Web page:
Does exercising make us happier? Really? Let’s check the facts hidden behind this common wisdom.
An article from James Vlahos published in the New York Times on 12 Apr 2011, reported that, over a lifetime, the unhealthful effects of sitting add up. Alpa Patel, an epidemiologist at the American Cancer Society, tracked the health of 123,000 Americans between 1992 and 2006. The men in the study who spent six hours or more per day of their leisure time sitting had an overall death rate that was about 20 percent higher than the men who sat for three hours or less. The death rate for women who sat for more than six hours a day was about 40 percent higher. So fat for the negative effects of the lack of exercising. What about the positive impact of a balanced fitness program?
The Daily Mail published on 16 Dec 2008 the following study outcome from the University of Bristol in the UK. Evaluating a group of 200 employees, they found out that:
72%of the employees exercising regularly reported improvements in time management on exercise days compared to non-exercise days;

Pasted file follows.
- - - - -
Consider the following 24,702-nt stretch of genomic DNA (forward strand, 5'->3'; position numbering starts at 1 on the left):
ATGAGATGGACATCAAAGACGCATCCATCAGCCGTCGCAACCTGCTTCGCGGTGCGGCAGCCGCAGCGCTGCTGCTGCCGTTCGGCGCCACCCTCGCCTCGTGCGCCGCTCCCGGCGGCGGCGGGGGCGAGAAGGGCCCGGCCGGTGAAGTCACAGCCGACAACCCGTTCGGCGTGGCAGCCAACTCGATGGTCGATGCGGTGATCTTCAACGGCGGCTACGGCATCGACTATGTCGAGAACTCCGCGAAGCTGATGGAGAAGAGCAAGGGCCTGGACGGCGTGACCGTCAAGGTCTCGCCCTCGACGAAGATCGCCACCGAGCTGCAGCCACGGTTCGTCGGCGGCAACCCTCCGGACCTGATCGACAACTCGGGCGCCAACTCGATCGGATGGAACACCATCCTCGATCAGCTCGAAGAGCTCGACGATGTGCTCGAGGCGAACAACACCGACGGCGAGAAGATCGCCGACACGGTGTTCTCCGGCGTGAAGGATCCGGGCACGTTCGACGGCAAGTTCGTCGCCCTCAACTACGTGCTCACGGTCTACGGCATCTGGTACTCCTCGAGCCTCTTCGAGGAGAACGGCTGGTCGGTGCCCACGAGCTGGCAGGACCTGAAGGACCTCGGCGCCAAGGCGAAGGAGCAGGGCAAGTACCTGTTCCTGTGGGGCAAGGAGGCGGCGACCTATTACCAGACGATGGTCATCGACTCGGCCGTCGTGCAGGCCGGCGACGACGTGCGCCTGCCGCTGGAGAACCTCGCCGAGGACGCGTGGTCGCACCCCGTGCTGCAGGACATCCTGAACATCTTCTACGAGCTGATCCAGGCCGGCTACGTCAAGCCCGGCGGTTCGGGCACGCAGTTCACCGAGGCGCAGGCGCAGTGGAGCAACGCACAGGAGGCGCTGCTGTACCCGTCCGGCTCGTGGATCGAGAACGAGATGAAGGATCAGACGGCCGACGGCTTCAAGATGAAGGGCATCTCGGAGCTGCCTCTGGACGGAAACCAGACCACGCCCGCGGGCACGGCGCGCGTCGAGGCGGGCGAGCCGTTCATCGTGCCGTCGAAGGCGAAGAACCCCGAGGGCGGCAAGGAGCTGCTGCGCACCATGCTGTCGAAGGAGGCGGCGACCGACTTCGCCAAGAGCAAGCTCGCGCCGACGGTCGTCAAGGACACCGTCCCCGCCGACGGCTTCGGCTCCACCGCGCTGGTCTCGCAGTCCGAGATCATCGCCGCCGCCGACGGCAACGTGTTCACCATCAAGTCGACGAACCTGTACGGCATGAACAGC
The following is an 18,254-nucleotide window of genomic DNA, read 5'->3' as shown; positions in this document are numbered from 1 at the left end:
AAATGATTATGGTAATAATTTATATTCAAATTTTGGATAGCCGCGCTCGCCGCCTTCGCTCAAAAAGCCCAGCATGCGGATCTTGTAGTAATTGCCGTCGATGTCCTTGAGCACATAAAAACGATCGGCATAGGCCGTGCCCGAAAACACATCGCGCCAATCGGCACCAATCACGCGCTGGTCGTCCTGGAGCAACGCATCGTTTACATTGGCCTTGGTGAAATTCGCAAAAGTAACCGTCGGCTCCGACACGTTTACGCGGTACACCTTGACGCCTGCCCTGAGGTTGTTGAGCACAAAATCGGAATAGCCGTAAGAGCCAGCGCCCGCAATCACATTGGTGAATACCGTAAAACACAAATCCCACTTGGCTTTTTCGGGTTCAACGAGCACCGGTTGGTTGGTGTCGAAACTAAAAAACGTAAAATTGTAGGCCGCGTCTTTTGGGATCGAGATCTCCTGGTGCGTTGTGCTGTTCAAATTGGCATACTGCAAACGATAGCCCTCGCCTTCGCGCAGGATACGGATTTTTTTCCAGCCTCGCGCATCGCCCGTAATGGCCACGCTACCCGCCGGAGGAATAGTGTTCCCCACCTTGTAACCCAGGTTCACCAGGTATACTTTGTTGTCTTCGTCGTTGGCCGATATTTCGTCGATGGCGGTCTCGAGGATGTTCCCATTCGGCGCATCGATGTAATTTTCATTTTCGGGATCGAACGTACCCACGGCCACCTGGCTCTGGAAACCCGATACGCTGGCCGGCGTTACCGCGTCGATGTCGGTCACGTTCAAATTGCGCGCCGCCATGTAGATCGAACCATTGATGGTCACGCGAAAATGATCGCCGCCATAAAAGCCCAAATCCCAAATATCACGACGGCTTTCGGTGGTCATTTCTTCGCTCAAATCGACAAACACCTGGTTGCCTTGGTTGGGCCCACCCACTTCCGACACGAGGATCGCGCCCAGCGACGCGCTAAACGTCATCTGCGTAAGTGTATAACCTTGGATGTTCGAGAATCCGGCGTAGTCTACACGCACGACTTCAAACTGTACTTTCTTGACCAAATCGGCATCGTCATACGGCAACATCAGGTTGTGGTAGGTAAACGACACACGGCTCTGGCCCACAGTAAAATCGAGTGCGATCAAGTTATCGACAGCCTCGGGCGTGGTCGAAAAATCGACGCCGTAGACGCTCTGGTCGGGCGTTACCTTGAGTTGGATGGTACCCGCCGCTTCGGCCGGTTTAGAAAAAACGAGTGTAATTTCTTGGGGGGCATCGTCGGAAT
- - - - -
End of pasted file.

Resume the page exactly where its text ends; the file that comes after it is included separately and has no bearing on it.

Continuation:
79% of the same group said mental and interpersonal performance was better on days they exercised;
74% said they managed their workload better.
This represents a statistically significant difference, confirming our initial presumption. One of the main cause and effect mechanisms behind the numbers is known and simple: exercising stimulates the production of endorphin, these chemicals that are able to cross through the gaps between neurons in order to pass along a message from one to the next. When endorphins lock into special receptor cells, they block the transmission of pain signals and also produce a euphoric feeling. In simple term, increasing your endorphin level is like receiving a blast of happiness through your body. Too much will lead to euphoria, also known as the “runner’s high” feeling. What do you think? Let us know your personal experience.
Do you want to find out more? Check wikipedia, science.howstuffworks.com, … and have fun shaping your active lifestyle.